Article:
Before and after the storm

While much of the UK has been bathed in sunshine (!!!or so I understand), central Italy is experiencing weather!!!!!

We have had the highest rainfall in the last three months since I have lived in Italy (15 years)  this follows the coldest, longest winter which in turn was preceded by the hottest, driest summer on record.

Yesterday was a good gardening day up until 3.30 in the afternoon.  It was warm, but not too hot with no wind.  Then an electric storm which thundered around for an hour or so with wind that left many of the wisteria leaves shredded on the terrace.  Torrential rain was interspersed with hail; hail that was made of quite large pieces of ice.

A similar pattern is predicted for most days this week.  So far today hasn’t been quite so violent but it is raining heavily again and thunder rolled around and around for some time.

Hail causes dreadful damage and I could already see today that some of the tomato stems looked like they had measles where the ice had hit them.  I hope they aren’t too badly damaged!

Many of the Iris flowers were damaged and some stems were knocked over so I have some more vases to enjoy!

I call this Iris ‘Caramel’ but this image doesn’t render the true colour. The falls are really a much richer brown rather than the almost purple they appear here

This is a newly opened white Iris (I have at least 3 different whites

Perfect because it opened after the storm

Two stems of this beauty were laying down so had to be picked

Another white that has only just opened. This has a very blue caste

This one is also scented

Everywhere is GREEN

The wind and hail even broke some of the stems of the Zinnia that were outside hardening off!!!!

Poor gardeners – what we have to deal with!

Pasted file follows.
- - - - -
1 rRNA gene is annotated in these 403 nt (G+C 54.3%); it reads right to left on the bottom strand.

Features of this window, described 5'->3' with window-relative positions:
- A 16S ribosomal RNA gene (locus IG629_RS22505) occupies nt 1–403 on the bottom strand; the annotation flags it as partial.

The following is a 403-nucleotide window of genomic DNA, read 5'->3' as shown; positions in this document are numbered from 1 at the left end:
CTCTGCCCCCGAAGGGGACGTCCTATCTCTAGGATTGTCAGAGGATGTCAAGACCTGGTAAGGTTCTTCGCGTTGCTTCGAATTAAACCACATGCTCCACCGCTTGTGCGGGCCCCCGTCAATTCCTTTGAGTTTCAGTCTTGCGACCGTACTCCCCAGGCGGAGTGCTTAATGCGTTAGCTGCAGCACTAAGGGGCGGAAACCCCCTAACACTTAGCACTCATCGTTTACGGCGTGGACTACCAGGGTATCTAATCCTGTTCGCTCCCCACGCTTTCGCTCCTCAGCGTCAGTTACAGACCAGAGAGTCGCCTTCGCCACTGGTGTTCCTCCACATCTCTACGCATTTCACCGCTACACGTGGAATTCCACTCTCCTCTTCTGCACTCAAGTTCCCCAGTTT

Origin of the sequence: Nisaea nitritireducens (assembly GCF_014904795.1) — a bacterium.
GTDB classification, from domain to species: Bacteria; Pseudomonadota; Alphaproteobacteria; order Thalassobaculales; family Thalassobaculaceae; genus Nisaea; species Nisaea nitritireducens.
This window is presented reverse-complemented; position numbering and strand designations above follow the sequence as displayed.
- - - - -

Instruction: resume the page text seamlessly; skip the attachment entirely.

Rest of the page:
47 thoughts on “Before and after the storm

  1. Our weather is now starting to cool down, thank goodness. Yesterday it was hotter than Madrid or Athens, far too hot to garden! Your beautiful Iris will look lovely in your vases, such a shame they got battered by your hail, our poor plants have to put up with so much.

  2. I’m sorry that the weather is being so contrary. We had a thunderstorm at midnight last night too, but luckily it came with nearly an inch of rain and no hail. Your irises are gorgeous…I hope you will enjoy them inside!

    • I don’t usually cut I Irises. I love their effect in the garden but I enjoy rescuing any that have fallen down. It is good to observe them close up.

  3. Oh no Christina that was an awful storm with all the worst things…especially hail, wind. But as you say you have more vases and lots of green. I hope your garden is spared any more damage, and that things grow back.

  4. Christina I feel very much the destruction of the storm. Here we have three days that in the afternoon first there are thunder and then torrential rain: the first two days we had hail. Not today. All your Iris I love, especially the whites, they are a treasure. I hope the weather normalizes and the hail stops. Let the rain be normal because it suits the earth, but without doing any damage no matter how small. Be careful with lightning, do not get caught in the garden. Greetings from Margarita.

  5. It does look nice and green though! I hope the weather calms down for you – gentle rain would be nice, preferably overnight so we can work in the day!

  6. I’m sorry to hear about the storm Christina: hail is always devastating in the garden. Your garden continues to give much pleasure though, and the last photo is lovely with that little pop of pink on the left. Meanwhile here we continue to hope for rain. We last had rain on April 20th and then it was only 6 ml!

  7. That’s the kind of weather I hate having during iris season. They do look like they’ve held up well though! I love all the ruffles and color, they’re not a flower anyone can pass by.